41-Year-Old Truck Driver Electrocuted in Kentucky
The National Institute for Occupational Safety and Health (NIOSH), Division of Safety Research (DSR) is currently conducting the Fatal Accident Circumstances and Epidemiology (FACE) Project, which is focusing primarily upon selected electrical-related and confined space-related fatalities. The purpose of the FACE program is to identify and rank factors that influence the risk of fatal injuries for selected employees.
On September 4, 1986, a 41-year-old truck driver was electrocuted while in the process of unloading concrete blocks. He was operating the controls for the truck-mounted crane boom at the time of the accident.
Officials of the Occupational Safety and Health Program for the Commonwealth of Kentucky notified DSR concerning this fatality and requested technical assistance. This case has been included in the FACE Project. On September 11, 1986, a safety specialist met with the employer, conducted a site visit, interviewed comparison workers and a surrogate for the victim, photographed the accident site, met with the county coroner, and obtained a copy of the coroner's report.
Overview of Employer's Safety Program:
The victim was employed by a company that manufactures precast concrete products (i.e., septic tanks and blocks). The company employs 19 full time people; seven truck drivers and 12 production and clerical personnel. The company has been in existence for 40 years and under the present ownership for 30 years. A safety program exists and a two week on-the-job training period is provided for new employees.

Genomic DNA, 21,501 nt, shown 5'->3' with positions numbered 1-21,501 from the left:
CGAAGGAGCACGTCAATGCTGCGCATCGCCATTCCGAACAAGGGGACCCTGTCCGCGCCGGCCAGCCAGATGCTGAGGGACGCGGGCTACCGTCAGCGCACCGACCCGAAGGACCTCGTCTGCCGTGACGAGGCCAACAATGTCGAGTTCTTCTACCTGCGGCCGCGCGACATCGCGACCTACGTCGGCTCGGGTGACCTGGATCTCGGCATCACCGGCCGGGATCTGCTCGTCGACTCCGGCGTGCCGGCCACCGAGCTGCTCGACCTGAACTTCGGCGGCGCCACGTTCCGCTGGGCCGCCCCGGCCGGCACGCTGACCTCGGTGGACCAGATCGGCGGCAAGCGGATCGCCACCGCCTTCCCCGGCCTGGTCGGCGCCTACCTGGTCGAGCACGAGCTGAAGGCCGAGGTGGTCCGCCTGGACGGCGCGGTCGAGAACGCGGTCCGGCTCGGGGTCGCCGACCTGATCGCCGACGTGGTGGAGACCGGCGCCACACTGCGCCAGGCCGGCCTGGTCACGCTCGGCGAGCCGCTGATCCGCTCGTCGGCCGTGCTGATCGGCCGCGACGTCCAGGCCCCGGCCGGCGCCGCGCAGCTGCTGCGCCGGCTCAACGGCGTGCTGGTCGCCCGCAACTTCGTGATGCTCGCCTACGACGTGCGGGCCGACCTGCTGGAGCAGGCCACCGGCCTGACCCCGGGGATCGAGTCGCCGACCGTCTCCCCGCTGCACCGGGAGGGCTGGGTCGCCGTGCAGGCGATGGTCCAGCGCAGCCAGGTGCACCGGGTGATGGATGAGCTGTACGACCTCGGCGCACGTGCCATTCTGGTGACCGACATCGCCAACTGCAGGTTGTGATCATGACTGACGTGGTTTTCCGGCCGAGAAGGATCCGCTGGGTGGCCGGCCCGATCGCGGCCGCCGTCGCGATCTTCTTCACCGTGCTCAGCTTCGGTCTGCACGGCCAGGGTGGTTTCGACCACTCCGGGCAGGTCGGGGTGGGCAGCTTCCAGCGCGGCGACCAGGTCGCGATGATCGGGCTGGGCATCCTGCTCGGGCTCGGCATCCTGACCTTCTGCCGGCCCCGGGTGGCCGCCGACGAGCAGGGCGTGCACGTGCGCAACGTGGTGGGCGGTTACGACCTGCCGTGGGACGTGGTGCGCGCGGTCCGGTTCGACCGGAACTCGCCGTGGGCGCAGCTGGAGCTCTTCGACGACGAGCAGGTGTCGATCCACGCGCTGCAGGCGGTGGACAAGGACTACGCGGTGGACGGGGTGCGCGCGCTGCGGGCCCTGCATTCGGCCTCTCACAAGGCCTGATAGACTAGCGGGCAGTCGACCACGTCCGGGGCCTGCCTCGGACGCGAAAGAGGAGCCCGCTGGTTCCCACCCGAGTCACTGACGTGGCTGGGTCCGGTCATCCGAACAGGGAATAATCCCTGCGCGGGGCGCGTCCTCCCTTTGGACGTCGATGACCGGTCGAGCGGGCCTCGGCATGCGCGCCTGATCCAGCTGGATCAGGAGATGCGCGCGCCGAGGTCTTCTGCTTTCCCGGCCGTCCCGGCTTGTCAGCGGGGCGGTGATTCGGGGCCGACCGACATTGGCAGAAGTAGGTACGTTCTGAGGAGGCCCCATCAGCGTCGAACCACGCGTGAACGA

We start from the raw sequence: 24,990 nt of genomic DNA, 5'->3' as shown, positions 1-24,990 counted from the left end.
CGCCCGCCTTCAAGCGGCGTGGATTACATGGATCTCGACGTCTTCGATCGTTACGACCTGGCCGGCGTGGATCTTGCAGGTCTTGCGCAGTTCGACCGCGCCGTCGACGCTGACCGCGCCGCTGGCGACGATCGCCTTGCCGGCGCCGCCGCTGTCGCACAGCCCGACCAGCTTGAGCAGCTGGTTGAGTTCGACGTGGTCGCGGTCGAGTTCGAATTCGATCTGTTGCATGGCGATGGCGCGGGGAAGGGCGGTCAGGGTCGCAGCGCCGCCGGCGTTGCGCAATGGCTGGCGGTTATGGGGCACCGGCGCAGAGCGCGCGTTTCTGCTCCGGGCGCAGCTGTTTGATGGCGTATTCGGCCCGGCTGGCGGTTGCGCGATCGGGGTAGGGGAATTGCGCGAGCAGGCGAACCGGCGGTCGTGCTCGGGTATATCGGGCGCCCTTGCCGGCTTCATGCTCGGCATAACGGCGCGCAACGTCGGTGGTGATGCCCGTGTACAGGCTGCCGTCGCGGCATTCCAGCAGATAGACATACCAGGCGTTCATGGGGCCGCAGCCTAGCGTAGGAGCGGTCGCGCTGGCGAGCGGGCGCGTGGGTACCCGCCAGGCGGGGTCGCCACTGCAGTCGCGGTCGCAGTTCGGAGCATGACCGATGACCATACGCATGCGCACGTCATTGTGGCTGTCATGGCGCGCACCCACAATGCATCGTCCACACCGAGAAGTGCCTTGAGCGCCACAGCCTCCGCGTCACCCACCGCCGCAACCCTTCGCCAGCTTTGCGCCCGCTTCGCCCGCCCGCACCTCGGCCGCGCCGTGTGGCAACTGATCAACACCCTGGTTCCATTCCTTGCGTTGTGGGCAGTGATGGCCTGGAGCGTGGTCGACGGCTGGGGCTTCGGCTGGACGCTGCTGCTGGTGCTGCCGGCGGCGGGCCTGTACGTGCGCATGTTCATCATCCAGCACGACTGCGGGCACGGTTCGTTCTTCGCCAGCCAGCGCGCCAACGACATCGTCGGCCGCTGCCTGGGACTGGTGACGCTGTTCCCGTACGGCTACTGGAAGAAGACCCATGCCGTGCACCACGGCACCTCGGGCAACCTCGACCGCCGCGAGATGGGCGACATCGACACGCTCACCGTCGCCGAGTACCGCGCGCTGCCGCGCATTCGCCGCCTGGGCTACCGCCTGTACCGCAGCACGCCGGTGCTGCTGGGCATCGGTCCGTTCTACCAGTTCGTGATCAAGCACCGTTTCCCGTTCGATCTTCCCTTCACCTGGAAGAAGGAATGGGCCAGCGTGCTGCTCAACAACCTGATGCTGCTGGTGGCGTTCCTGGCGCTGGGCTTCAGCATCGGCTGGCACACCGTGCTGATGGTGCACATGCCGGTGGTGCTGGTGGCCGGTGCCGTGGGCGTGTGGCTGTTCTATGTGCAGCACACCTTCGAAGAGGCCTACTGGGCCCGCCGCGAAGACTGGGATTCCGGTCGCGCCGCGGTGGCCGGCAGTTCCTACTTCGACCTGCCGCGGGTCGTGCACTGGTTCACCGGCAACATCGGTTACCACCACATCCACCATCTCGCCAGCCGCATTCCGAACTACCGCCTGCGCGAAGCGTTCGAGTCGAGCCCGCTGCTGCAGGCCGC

The victim worked as a truck driver delivering concrete products. This job involved driving a flat bed truck with a hydraulic crane mounted on the rear section of the bed to delivery sites and unloading the concrete products. The boom of the crane extends approximately 15 feet. The concrete products are unloaded with a metal fork type unloader attached to a steel cable and winch that is controlled through the crane. The concrete blocks are bundled in different quantities, depending on block size, and placed on wooden pallets to facilitate loading and unloading. The victim had approximately four years' experience with this employer and had made at least two other deliveries to the accident site.
Synopsis of Events:
There is an eye witness to the accident, but the witness was unavailable at the time of the site visit. The accident scenario that follows was developed from interviews conducted with the electric utility engineer that investigated the accident, the owner of the block manufacturing company, the manager of the mobile home sales lot, and inspection of the accident site and truck used to deliver the blocks.
On September 4, 1986, the victim was to deliver an order of concrete blocks to a mobile home sales lot. The victim arrived at the lot and drove the truck to a three-sided, five foot high, wooden storage bin located at the rear of the mobile home sales lot. The storage bin, containing mobile home parts and supplies (i.e., concrete blocks, axles, tires, etc.) had been erected beneath an existing 7.2 kV powerline that is approximately 20 feet above the ground.